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State appeal ruling on Berkeley rent control draws celebration, criticism

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Local advocates for rent control such as the Berkeley Tenants Union consider the ruling a win.


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A state appeals court ruled Monday that Berkeley will be able to subject a property which the owner had bought in order to repair into new housing to rent control, as first reported by the SF Chronicle.

The case arose from the Costa-Hawkins Act of 1996, which prohibited local jurisdictions like Berkeley from placing rent control on properties such as single-family homes, condos and new construction.

The property, a previous housing unit which had fallen into disarray, had been turned into new housing which was then applicable to rent control under the act’s definition. The plaintiff had argued the rehabilitation of the unusable housing was to be considered new construction under the act.

Local advocates for rent control such as the Berkeley Tenants Union, or BTU, consider the ruling a win. Paola Laverde, chair of the BTU, said the decision means that formerly rent-controlled units cannot be remodeled away, seeing it as a preservation of rent control.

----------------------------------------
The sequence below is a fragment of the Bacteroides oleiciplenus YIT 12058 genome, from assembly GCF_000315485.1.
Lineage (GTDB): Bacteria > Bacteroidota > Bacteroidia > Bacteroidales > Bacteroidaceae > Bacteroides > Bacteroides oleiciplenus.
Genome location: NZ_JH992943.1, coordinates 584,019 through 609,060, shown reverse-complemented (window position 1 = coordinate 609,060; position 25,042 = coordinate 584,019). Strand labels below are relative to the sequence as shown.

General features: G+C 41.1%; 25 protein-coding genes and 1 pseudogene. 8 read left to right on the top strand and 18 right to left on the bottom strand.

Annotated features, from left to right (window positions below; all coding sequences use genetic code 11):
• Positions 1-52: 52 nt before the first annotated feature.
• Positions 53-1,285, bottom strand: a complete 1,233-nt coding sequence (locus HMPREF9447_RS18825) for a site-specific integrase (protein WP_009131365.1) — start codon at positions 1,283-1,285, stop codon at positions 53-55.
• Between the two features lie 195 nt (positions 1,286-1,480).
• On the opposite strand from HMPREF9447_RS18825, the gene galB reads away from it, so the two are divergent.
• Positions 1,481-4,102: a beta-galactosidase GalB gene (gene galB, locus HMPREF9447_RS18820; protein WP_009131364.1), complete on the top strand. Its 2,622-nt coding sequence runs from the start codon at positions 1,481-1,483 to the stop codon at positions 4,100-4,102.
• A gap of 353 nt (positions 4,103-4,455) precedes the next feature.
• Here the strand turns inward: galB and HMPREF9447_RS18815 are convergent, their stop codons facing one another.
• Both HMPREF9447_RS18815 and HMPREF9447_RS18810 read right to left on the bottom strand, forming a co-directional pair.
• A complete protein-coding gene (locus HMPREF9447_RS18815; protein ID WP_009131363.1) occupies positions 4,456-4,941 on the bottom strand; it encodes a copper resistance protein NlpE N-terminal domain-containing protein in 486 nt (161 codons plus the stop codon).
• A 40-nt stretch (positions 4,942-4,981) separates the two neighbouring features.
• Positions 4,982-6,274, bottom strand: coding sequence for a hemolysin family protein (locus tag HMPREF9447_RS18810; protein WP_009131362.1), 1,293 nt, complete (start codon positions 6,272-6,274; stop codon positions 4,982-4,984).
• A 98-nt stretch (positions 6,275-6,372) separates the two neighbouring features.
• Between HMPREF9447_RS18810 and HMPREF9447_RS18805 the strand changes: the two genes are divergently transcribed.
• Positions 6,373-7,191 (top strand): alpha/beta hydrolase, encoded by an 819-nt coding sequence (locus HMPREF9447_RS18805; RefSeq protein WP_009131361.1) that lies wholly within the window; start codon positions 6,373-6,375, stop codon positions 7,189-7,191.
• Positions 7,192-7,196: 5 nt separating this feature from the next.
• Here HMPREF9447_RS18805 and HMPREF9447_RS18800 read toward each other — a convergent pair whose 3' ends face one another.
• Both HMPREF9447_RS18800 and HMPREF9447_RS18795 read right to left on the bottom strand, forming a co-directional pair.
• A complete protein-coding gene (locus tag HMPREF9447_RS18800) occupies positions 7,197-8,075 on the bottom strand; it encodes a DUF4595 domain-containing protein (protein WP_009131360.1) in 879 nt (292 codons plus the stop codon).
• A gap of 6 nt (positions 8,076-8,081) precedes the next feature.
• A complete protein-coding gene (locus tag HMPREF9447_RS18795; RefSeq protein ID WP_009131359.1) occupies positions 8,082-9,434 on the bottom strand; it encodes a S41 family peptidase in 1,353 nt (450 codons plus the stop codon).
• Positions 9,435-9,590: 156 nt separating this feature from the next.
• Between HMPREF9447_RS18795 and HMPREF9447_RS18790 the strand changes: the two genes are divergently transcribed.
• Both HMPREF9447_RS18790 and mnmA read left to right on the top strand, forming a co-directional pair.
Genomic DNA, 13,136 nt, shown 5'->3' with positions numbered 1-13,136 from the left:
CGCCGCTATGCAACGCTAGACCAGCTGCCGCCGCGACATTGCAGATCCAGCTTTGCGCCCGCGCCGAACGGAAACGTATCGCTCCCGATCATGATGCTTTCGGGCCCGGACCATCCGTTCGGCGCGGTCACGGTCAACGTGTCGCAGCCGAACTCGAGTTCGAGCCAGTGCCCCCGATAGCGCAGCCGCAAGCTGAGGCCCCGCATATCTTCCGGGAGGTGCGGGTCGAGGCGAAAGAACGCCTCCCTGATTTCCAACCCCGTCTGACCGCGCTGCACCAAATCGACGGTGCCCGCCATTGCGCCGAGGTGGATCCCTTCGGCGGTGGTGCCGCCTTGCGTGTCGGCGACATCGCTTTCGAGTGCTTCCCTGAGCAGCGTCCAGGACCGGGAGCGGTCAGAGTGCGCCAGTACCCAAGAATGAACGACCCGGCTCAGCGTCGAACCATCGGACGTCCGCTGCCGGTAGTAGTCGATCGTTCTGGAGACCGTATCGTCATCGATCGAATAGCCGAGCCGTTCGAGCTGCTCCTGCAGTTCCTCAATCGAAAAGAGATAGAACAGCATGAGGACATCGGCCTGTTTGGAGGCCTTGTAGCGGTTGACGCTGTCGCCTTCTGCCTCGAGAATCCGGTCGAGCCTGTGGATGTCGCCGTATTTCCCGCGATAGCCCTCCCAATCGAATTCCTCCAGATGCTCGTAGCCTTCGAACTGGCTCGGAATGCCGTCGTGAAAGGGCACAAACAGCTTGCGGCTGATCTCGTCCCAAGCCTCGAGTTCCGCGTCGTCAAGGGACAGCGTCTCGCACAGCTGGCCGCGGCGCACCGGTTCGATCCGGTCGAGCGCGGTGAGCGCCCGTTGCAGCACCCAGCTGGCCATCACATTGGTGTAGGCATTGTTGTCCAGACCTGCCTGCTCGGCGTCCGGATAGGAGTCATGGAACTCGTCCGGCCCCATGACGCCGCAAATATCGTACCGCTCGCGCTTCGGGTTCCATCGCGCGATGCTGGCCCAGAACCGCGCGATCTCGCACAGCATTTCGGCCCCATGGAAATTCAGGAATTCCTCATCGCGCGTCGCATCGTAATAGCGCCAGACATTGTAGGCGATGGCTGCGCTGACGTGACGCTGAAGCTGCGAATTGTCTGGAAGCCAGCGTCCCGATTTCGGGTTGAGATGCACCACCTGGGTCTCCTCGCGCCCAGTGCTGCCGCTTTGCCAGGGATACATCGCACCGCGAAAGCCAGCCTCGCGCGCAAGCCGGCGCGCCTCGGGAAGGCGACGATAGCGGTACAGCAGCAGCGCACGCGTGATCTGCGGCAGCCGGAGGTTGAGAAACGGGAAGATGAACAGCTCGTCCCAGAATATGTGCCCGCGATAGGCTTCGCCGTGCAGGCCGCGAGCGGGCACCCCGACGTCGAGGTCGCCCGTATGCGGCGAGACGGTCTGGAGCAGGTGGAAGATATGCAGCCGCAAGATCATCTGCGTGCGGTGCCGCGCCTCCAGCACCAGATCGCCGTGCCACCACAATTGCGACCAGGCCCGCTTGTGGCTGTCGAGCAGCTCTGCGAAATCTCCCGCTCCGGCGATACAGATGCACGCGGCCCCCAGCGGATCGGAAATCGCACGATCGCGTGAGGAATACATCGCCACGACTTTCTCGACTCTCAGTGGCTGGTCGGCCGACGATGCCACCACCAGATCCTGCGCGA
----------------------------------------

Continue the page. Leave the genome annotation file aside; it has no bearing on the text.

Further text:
“The Berkeley Tenants Union celebrates this ruling as it is protecting rent control units from disappearing when a housing structure is converted from one form of residential use to another,” Laverde said in an email.

She also stated that tenants in four of the units will have rent stabilization with a certain increase in price each year as well as eviction for good cause protections which will require landlords to show proof before being able to evict a tenant.

But others see the ruling as a hindrance to the investment of housing in Berkeley.

“It’s the same argument in the 1990s when we argued about why Costa-Hawkins needed to be in place,” said Krista Gulbransen, the executive director of the Berkeley Property Owners Association. “You really discourage people from building new housing or substantially rehabilitating something (and) putting all that money in if you are subject to rent control.”

Gulbransen stated that the rent control aspect of the Costa-Hawkins Act was to encourage developers to build housing and make a return on their investment by being exempt from rent control for a period of time.

Although Gulbransen was not a part of the lawsuit, she expressed her dismay in the ruling. Gulbransen said the repercussions could result in a disinvestment in the city due to rent control making it difficult for developers to recoup the money they had invested in the property.

Gulbransen noted that while she understands the celebrations of rent control advocates, she thinks they may not realize the impact it has on discouraging people to create more housing.

“I think they believe it’s a win on their part but I think they’re not looking at the long view, which can actually be a loss at the end of the day,” Gulbransen said.

Contact Maya Jimenez at